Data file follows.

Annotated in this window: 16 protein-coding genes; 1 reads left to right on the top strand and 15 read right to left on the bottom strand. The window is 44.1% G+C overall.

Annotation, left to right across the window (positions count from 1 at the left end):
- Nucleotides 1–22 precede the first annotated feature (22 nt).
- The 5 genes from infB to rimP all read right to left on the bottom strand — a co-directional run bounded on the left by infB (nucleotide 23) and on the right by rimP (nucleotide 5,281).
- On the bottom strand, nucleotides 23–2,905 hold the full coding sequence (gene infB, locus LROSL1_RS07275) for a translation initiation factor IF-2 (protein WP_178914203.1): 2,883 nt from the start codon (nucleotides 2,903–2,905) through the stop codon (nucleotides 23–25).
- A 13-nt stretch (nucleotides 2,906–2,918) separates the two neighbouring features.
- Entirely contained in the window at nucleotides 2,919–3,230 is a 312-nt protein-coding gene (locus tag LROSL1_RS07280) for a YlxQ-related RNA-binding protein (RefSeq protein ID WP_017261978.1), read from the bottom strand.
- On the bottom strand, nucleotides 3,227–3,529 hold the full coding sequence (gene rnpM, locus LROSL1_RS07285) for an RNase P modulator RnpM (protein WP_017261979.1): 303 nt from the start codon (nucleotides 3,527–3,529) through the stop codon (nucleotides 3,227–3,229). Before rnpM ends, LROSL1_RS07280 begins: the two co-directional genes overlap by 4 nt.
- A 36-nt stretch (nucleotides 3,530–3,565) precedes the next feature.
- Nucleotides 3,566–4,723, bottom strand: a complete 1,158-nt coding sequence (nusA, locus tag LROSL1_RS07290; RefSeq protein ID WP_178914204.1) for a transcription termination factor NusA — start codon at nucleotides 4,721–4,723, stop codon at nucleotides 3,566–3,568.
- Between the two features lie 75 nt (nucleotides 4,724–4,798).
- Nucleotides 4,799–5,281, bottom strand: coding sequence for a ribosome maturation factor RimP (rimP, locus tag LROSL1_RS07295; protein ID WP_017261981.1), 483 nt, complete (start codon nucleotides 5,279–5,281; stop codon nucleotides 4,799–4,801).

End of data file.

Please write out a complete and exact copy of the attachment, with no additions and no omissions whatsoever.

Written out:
Annotated in this window: 16 protein-coding genes; 1 reads left to right on the top strand and 15 read right to left on the bottom strand. The window is 44.1% G+C overall.

Annotation, left to right across the window (positions count from 1 at the left end):
- Nucleotides 1–22 precede the first annotated feature (22 nt).
- The 5 genes from infB to rimP all read right to left on the bottom strand — a co-directional run bounded on the left by infB (nucleotide 23) and on the right by rimP (nucleotide 5,281).
- On the bottom strand, nucleotides 23–2,905 hold the full coding sequence (gene infB, locus LROSL1_RS07275) for a translation initiation factor IF-2 (protein WP_178914203.1): 2,883 nt from the start codon (nucleotides 2,903–2,905) through the stop codon (nucleotides 23–25).
- A 13-nt stretch (nucleotides 2,906–2,918) separates the two neighbouring features.
- Entirely contained in the window at nucleotides 2,919–3,230 is a 312-nt protein-coding gene (locus tag LROSL1_RS07280) for a YlxQ-related RNA-binding protein (RefSeq protein ID WP_017261978.1), read from the bottom strand.
- On the bottom strand, nucleotides 3,227–3,529 hold the full coding sequence (gene rnpM, locus LROSL1_RS07285) for an RNase P modulator RnpM (protein WP_017261979.1): 303 nt from the start codon (nucleotides 3,527–3,529) through the stop codon (nucleotides 3,227–3,229). Before rnpM ends, LROSL1_RS07280 begins: the two co-directional genes overlap by 4 nt.
- A 36-nt stretch (nucleotides 3,530–3,565) precedes the next feature.
- Nucleotides 3,566–4,723, bottom strand: a complete 1,158-nt coding sequence (nusA, locus tag LROSL1_RS07290; RefSeq protein ID WP_178914204.1) for a transcription termination factor NusA — start codon at nucleotides 4,721–4,723, stop codon at nucleotides 3,566–3,568.
- Between the two features lie 75 nt (nucleotides 4,724–4,798).
- Nucleotides 4,799–5,281, bottom strand: coding sequence for a ribosome maturation factor RimP (rimP, locus tag LROSL1_RS07295; protein ID WP_017261981.1), 483 nt, complete (start codon nucleotides 5,279–5,281; stop codon nucleotides 4,799–4,801).